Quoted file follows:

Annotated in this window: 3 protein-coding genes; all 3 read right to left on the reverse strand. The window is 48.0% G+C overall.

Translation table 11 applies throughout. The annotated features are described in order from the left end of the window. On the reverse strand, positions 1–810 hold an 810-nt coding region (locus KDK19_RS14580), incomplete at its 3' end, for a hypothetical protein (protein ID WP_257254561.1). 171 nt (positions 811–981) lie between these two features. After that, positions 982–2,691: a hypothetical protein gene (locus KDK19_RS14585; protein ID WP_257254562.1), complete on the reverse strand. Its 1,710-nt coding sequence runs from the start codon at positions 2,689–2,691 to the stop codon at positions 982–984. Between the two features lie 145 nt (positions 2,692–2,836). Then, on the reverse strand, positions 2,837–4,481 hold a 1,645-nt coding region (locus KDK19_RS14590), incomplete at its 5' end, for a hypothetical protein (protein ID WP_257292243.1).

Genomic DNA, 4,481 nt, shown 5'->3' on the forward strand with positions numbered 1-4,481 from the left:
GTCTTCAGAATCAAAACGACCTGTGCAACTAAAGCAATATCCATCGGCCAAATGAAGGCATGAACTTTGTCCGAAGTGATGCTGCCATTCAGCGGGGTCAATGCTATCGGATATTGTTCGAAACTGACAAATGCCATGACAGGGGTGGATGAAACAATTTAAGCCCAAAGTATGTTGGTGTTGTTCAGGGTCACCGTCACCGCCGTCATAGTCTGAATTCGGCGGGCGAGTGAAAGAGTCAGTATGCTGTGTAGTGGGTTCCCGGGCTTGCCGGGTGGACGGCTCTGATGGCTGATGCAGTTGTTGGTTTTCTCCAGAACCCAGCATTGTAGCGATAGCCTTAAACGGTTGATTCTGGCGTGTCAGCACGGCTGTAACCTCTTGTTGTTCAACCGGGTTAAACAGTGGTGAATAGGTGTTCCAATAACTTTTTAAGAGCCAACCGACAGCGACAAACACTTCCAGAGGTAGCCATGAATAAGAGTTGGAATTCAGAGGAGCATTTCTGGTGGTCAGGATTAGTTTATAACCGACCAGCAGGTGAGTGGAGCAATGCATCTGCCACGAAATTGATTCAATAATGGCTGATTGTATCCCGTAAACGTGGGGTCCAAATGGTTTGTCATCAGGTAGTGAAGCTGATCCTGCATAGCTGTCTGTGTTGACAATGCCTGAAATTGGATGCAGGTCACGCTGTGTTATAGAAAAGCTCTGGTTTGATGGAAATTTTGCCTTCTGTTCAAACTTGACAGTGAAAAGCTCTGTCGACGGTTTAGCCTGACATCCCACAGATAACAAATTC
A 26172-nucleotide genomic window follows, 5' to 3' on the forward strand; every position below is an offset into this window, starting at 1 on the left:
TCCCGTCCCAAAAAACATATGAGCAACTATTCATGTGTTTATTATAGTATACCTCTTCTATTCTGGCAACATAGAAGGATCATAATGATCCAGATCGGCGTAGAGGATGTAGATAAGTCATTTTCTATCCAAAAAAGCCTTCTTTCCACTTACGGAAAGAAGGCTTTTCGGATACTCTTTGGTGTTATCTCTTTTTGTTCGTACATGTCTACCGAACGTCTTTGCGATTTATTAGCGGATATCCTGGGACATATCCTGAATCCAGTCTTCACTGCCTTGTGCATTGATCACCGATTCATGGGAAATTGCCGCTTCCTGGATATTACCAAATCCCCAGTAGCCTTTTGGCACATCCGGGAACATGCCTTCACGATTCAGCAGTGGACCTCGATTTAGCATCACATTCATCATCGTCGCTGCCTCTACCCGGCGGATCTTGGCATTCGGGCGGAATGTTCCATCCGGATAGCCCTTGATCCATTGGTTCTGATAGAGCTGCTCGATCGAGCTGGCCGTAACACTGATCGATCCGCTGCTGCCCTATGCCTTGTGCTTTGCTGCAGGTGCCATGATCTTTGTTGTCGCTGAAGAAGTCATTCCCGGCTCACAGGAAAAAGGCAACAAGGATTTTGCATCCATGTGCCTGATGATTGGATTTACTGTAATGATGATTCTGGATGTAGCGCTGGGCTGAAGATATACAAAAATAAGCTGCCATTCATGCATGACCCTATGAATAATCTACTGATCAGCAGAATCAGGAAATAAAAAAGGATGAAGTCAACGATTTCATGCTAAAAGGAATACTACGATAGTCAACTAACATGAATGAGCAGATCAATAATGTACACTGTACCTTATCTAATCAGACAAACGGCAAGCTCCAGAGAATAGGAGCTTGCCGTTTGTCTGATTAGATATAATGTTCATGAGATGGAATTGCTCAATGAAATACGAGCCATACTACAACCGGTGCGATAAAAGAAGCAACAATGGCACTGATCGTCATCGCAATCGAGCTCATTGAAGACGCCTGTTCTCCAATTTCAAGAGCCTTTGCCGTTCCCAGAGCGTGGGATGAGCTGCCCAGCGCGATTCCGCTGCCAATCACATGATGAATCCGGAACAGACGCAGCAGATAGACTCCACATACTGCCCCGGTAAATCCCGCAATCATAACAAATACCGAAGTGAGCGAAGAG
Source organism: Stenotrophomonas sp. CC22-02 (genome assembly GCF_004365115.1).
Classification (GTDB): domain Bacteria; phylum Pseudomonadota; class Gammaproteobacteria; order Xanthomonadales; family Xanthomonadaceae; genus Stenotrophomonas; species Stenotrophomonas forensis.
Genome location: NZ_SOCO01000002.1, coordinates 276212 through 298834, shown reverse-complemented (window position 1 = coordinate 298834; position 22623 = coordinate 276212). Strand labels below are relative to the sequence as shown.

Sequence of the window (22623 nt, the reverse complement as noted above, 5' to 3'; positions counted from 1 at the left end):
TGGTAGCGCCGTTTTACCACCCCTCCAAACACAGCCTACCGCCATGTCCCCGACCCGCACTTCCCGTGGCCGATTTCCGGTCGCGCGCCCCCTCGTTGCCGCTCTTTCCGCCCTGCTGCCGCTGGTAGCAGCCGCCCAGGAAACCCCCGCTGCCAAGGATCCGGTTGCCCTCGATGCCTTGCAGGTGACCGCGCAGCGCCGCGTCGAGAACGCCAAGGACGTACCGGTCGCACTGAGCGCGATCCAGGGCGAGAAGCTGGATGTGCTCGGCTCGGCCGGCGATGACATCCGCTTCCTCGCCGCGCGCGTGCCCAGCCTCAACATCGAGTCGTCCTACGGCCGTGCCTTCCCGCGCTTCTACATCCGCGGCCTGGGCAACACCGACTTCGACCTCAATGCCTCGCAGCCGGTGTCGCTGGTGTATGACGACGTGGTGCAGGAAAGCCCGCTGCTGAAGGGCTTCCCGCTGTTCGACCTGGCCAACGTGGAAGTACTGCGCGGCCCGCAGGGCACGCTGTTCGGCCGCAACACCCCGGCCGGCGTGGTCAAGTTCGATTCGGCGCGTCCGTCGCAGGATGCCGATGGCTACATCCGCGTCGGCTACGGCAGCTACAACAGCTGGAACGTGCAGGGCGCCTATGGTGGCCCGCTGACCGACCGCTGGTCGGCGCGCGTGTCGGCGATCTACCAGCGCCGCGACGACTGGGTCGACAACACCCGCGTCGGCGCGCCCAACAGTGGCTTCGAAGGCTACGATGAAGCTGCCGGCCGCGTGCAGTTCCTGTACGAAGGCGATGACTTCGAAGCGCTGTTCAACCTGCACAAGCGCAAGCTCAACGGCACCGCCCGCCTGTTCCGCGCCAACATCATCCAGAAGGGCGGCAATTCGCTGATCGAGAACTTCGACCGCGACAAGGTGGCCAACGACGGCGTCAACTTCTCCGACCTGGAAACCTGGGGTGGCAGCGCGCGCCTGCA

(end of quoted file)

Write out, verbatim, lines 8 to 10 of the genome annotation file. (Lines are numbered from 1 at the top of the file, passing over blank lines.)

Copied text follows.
Classification (GTDB): domain Bacteria; phylum Pseudomonadota; class Gammaproteobacteria; order Xanthomonadales; family Xanthomonadaceae; genus Stenotrophomonas; species Stenotrophomonas forensis.
Genome location: NZ_SOCO01000002.1, coordinates 276212 through 298834, shown reverse-complemented (window position 1 = coordinate 298834; position 22623 = coordinate 276212). Strand labels below are relative to the sequence as shown.

Sequence of the window (22623 nt, the reverse complement as noted above, 5' to 3'; positions counted from 1 at the left end):